Transfusion and Laboratory support in Trauma Group Code Red Audit
The aim of the Code Red audit is to monitor and optimise the transfusion support given to patients following major trauma in Scotland
The primary objective is to optimise the transfusion support given to patients following major trauma in Scotland, including the delivery of laboratory services and transfusion support in both the pre-hospital and hospital setting along with the introduction of novel services and approaches.
A standardised data collection form (DCF) was designed and agreed by the Transfusion and Laboratory Support in Trauma Group (TLSTG). Page one of the DCF contains patient information and a unique national code red audit number. Pages 2-4 of the DCF contain anonymised data which will be sent to Alison Glover to enter onto a secure database. Once piloting, this anonymised data will be entered directly onto a web based database (REDcap).
Ethics opinion was obtained from the Lothian Regional Ethics Committee Scientific Advisor and the project was deemed a service evaluation/audit and not therefore requiring full ethics submission. The Caldicott guardian for NHS Lothian has approved the use of the REDcap secure database. Funding for use of the REDcap database was secured from SNBTS
All data is owned by the NHS. Matthew Reed and Alison Glover will maintain the database and act as guardians for the data. The project will initially last 2 years until 30th September 2016 however it is anticipated that the project will be an ongoing one. Data collection is currently underway including retrospective data collection from the introduction of the Code Red protocol at each participating hospital.
Scotland’s main trauma receiving hospitals have agreed to input data into the National Code Red audit and a clinical and transfusion lead has been identified for each centre.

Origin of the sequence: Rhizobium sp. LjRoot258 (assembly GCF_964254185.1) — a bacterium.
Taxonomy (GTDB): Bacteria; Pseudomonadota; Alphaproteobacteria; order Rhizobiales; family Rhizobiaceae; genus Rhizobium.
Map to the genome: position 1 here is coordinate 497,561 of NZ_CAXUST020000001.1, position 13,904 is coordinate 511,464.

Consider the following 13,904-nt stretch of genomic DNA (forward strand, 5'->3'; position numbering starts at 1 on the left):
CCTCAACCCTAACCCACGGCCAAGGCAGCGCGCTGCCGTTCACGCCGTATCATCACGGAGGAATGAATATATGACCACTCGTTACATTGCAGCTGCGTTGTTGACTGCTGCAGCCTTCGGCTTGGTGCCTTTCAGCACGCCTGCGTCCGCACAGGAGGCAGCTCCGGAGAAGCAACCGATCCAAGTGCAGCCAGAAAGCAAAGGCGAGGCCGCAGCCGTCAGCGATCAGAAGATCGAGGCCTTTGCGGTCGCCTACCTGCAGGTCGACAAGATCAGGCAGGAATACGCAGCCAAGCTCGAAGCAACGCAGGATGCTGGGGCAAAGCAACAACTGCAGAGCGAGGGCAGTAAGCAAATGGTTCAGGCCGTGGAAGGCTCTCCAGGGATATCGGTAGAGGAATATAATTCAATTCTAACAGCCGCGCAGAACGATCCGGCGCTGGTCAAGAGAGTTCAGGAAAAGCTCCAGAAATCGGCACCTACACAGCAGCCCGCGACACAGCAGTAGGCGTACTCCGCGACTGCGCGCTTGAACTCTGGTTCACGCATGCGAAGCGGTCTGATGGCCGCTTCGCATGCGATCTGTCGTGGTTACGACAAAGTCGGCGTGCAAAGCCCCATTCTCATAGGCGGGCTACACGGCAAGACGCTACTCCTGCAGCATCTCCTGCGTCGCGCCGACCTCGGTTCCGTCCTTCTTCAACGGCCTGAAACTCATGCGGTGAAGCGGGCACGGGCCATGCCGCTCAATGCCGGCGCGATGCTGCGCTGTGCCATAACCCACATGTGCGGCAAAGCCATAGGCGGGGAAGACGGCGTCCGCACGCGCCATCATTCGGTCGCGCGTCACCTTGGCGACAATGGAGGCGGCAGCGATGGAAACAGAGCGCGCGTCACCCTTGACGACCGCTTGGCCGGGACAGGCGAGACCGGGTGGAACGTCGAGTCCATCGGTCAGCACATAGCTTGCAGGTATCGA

Matthew Reed,Research Team – Members of the Transfusion and Laboratory support in Trauma Group
Scotland’s main trauma receiving hospitals have agreed to input data into the National Code Red audit
Early diagnosis is central to improving outcomes for patients with cancer. For cancers without specific risk factors, or with no screening programs are difficult to diagnose and patients often present with non-specific symptoms. Unfortunately this means that these patients are often diagnosed late on in the development of the disease and treatment options are reduced.
People who develop an Acute Kidney Injury (AKI) often have a poor prognosis and many go on to develop chronic kidney disease (CKD). The recognition that AKI and CKD are linked is recent and the molecular pathways that control the transition from acute injury to chronic disease are not well defined. Currently there are no specific treatments that reduce the risk of progressing to CKD after AKI.
Preliminary investigations (not yet published) suggest that AKI causes sustained activation of the endothelin (ET) system to the long-term detriment of renal and systemic haemodynamic function. These pilot data form the basis of our project that seeks to determine whether the ET system is active in patients with AKI and, thus, represents a potential target for therapeutic intervention.
KRAKIL aims to recruit altogether 100 patients from across the emergency department, acute medical unit and inpatient wards at the Royal Infirmary. 50 of which with AKI’s and 50 matched controls with normal kidney function. We will monitor their bloods and urine for 90 days and compare the data from between the two groups.